Having cold water served up in an RV shower is never a good time for anyone. That’s what your RV water heater is for. But should you turn it off or leave it on all day? And does a water heater in an RV normally run as one would in a home?
It’s safe to leave your RV water heater on all the time, just like at home. You’ll want to make sure that there is always water in the heater. And that it’s turned off before moving your RV. There are pros and cons to keeping it on and turning it off.
As with anything knowing how to specifically operate the recreational vehicle or campers’ water tank is important; misuse and careless errors can lead to costly mistakes as repair can be quite a fortune with water heaters.
So while you can leave it running, consider all the information below about what to expect if you do.
Table of Contents
4 Things to Know About Running RV Water Heaters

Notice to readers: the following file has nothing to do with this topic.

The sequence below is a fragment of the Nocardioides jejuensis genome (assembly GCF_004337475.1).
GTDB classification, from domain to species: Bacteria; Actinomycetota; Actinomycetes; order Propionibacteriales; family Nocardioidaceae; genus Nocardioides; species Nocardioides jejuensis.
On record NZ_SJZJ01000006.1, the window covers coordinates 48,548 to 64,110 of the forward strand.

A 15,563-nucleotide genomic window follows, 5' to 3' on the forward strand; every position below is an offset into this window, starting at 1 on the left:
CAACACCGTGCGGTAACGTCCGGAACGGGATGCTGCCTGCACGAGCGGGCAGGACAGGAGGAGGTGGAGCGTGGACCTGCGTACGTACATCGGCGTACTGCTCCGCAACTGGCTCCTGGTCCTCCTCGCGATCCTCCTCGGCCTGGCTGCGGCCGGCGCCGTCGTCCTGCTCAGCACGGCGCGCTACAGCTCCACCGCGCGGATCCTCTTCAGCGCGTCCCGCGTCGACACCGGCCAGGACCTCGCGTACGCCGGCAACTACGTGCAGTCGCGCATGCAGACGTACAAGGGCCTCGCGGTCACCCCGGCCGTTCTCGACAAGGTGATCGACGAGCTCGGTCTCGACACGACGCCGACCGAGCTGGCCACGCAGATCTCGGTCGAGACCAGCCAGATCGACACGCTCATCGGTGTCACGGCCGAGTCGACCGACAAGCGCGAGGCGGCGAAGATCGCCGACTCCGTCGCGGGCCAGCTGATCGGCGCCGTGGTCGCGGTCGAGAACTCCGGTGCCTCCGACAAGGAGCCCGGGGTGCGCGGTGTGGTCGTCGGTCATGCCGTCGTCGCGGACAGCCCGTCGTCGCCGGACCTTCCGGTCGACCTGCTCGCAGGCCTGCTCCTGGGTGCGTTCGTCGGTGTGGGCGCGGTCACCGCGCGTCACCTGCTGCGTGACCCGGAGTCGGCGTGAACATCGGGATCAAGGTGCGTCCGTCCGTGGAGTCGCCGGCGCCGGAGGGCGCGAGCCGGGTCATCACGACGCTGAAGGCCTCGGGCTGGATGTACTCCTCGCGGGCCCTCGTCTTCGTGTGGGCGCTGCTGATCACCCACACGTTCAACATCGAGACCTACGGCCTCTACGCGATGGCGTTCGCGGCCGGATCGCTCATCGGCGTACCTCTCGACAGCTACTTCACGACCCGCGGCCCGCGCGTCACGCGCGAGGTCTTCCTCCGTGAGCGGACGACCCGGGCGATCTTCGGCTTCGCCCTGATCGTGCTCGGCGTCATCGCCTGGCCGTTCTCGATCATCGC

1. Hot Water Tanks Can’t Run Empty
If your tank runs empty, while it’s still on, it will probably ruin it. The elements are made to be used in water and when it’s empty it can burn them out.
When you turn off your RV hot water tank, make sure to turn the heater and the water supply back on.
2. Turn Propane Hot Water Tanks Off Before Travel
Just like propane fridges, you should always turn off your propane hot water tank before traveling.
In some areas, it’s illegal to run propane appliances on the road. Especially in areas like tunnels and gas stations.
Make sure to know the rules and the risks.
3. Turn Electric RV Water Heaters Off Before Travel
There are two reasons for this, depending on your setup:
- Running your RV water heater on the battery can drain your power.